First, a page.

Effects of rate of application of triclopyr on wandering jew (<i>Tradescantia fluminensis</i> Vell)
AbstractWandering Jew (Tradescantia fluminensis Vell) is a common weed in canopydepleted indigenous forest remnants in New Zealand In this study triclopyr was applied to dense stands of wandering Jew at a range of rates in each of two experiments (Diamond Harbour in the South Island and Te Pahu in the North Island) to determine its effects on the weed and subsequent regrowth The cover of wandering Jew was initially reduced by 80100 with herbicide application At about 1 year after application of the herbicide the wandering Jew had regrown to about 350 cover depending on the rate of triclopyr applied and some indigenous seedlings had begun to appear However the survival of these seedlings was minimal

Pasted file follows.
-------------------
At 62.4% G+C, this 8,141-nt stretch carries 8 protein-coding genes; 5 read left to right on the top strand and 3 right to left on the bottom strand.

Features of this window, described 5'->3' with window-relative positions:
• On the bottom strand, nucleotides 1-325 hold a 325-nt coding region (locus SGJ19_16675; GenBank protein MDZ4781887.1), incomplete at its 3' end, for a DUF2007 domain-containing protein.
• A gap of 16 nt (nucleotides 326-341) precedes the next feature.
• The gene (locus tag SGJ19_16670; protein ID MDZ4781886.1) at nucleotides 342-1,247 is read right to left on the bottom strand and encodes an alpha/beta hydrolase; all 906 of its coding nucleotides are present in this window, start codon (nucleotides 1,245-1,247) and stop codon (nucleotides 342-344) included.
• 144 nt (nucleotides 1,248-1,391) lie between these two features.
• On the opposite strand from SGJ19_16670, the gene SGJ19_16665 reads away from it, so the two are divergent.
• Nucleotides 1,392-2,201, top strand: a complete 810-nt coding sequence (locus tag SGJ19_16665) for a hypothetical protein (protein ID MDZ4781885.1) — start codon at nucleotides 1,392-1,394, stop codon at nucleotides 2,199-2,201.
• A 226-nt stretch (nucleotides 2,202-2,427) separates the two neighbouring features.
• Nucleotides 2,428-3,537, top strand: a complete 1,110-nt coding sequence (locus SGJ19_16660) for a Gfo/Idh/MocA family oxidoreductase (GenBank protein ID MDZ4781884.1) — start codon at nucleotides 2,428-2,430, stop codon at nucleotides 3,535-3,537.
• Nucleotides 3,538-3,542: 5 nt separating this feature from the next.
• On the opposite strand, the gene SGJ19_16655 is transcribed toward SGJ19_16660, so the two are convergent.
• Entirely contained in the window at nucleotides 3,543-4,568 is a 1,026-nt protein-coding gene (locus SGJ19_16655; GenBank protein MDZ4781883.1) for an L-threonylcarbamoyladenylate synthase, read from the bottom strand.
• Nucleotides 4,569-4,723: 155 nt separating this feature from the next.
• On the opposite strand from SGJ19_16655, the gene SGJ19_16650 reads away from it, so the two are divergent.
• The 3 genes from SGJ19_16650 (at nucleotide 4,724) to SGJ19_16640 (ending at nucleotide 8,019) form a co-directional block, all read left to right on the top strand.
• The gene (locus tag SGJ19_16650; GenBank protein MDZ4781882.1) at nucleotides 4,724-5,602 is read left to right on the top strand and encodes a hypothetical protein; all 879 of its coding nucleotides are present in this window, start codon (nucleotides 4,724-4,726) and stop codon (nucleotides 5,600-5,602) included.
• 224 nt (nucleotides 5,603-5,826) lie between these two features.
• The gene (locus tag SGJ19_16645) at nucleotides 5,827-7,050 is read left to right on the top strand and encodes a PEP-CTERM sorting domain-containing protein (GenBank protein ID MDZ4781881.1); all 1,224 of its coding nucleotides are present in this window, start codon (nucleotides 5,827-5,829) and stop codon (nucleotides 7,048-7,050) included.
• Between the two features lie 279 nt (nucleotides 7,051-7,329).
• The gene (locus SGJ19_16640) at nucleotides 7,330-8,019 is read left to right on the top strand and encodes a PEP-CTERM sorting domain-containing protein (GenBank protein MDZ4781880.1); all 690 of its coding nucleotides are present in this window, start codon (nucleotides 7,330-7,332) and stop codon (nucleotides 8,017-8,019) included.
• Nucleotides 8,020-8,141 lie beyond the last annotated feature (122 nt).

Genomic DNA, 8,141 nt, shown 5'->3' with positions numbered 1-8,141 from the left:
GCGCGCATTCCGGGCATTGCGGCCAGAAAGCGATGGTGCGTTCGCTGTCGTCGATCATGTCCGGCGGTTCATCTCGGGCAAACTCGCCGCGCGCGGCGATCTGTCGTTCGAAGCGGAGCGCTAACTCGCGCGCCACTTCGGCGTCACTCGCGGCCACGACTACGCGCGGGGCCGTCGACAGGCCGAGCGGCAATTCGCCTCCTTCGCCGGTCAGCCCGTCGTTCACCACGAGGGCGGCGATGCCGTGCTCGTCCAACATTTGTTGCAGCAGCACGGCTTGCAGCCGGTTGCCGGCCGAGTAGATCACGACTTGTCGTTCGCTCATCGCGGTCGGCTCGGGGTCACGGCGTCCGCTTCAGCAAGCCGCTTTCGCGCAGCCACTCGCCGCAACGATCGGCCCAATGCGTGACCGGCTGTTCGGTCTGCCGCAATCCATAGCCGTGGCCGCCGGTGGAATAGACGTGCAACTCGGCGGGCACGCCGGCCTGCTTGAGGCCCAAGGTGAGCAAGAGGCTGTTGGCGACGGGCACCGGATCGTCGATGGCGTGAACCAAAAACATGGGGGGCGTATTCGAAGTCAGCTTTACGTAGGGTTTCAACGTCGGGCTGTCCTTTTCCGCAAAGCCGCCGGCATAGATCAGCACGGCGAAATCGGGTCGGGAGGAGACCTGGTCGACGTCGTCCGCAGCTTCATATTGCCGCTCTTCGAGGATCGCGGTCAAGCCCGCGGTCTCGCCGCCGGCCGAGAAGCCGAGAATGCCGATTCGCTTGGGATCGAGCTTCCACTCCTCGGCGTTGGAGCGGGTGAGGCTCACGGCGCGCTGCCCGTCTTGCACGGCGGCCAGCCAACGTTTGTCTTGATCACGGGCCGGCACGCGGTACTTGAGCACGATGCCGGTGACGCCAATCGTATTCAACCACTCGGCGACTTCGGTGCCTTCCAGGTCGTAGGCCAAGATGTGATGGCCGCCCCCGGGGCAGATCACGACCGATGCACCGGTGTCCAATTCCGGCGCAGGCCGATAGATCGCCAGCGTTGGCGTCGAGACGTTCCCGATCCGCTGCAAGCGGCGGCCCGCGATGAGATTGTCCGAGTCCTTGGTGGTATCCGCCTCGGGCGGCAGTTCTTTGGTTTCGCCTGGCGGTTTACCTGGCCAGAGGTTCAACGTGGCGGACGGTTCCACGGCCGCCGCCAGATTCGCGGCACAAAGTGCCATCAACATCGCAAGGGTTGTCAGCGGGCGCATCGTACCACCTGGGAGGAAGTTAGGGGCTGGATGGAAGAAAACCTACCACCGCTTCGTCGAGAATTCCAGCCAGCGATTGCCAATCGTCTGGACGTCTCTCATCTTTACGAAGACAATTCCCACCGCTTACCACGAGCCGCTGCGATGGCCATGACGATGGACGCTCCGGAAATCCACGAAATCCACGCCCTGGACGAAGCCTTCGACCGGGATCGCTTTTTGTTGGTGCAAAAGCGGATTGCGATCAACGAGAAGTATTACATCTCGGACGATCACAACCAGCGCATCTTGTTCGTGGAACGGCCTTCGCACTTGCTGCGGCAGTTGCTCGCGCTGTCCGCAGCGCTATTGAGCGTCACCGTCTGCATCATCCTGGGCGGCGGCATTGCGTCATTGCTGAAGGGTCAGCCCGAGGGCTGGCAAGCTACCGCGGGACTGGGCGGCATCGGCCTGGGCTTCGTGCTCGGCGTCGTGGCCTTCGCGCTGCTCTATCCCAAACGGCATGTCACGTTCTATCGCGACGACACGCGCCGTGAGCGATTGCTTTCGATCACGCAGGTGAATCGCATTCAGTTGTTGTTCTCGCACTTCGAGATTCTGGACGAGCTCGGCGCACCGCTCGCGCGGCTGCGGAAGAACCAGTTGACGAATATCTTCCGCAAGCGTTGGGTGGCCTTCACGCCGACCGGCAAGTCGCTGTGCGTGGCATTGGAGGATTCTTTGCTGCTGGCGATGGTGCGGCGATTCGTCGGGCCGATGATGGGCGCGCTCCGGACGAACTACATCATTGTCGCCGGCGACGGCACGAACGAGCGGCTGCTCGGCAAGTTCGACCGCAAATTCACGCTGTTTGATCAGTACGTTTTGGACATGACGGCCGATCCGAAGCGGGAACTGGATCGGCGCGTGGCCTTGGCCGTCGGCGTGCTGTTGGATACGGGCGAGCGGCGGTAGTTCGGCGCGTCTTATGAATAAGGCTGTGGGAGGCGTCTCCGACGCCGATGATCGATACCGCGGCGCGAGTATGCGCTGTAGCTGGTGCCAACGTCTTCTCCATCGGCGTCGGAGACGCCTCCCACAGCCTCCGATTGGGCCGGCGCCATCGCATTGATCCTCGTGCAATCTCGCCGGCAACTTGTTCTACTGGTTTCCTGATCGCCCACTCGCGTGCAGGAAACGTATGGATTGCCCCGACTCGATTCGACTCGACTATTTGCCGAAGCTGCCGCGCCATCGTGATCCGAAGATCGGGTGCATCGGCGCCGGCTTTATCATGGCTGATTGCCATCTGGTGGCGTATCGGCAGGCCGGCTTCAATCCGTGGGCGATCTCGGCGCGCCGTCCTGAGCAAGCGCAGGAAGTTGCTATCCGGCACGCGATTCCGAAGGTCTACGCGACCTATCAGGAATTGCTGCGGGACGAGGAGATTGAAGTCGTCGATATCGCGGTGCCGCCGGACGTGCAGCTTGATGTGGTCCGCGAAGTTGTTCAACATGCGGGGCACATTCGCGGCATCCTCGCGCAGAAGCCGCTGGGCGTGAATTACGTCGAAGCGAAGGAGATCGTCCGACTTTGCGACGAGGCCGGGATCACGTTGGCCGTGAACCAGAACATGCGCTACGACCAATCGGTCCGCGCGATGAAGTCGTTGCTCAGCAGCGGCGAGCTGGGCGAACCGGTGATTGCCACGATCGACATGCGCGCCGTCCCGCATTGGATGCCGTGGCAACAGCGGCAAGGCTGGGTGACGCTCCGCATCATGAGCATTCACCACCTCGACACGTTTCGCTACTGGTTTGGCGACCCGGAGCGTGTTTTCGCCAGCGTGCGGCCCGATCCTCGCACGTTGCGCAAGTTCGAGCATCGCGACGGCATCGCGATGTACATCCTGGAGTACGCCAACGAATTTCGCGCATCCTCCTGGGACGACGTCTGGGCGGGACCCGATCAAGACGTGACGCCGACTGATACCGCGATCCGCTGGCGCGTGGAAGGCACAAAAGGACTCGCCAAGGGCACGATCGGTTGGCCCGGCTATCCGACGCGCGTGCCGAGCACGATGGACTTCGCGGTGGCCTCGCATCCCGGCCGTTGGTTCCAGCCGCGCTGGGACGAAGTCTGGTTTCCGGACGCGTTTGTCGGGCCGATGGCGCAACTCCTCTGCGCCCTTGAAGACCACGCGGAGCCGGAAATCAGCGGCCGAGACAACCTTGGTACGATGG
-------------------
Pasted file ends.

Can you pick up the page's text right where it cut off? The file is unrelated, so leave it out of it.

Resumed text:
How to Cite
Hurrell, G.A., T.K. James, S.L. Lamoureaux, C.S. Lusk, and M.R. Trolove. “Effects of Rate of Application of Triclopyr on Wandering Jew (<i>Tradescantia fluminensis</i≫ Vell)”. New Zealand Plant Protection 62 (August 1, 2009): 363–367. Accessed January 25, 2022. https://journal.nzpps.org/index.php/nzpp/article/view/4876.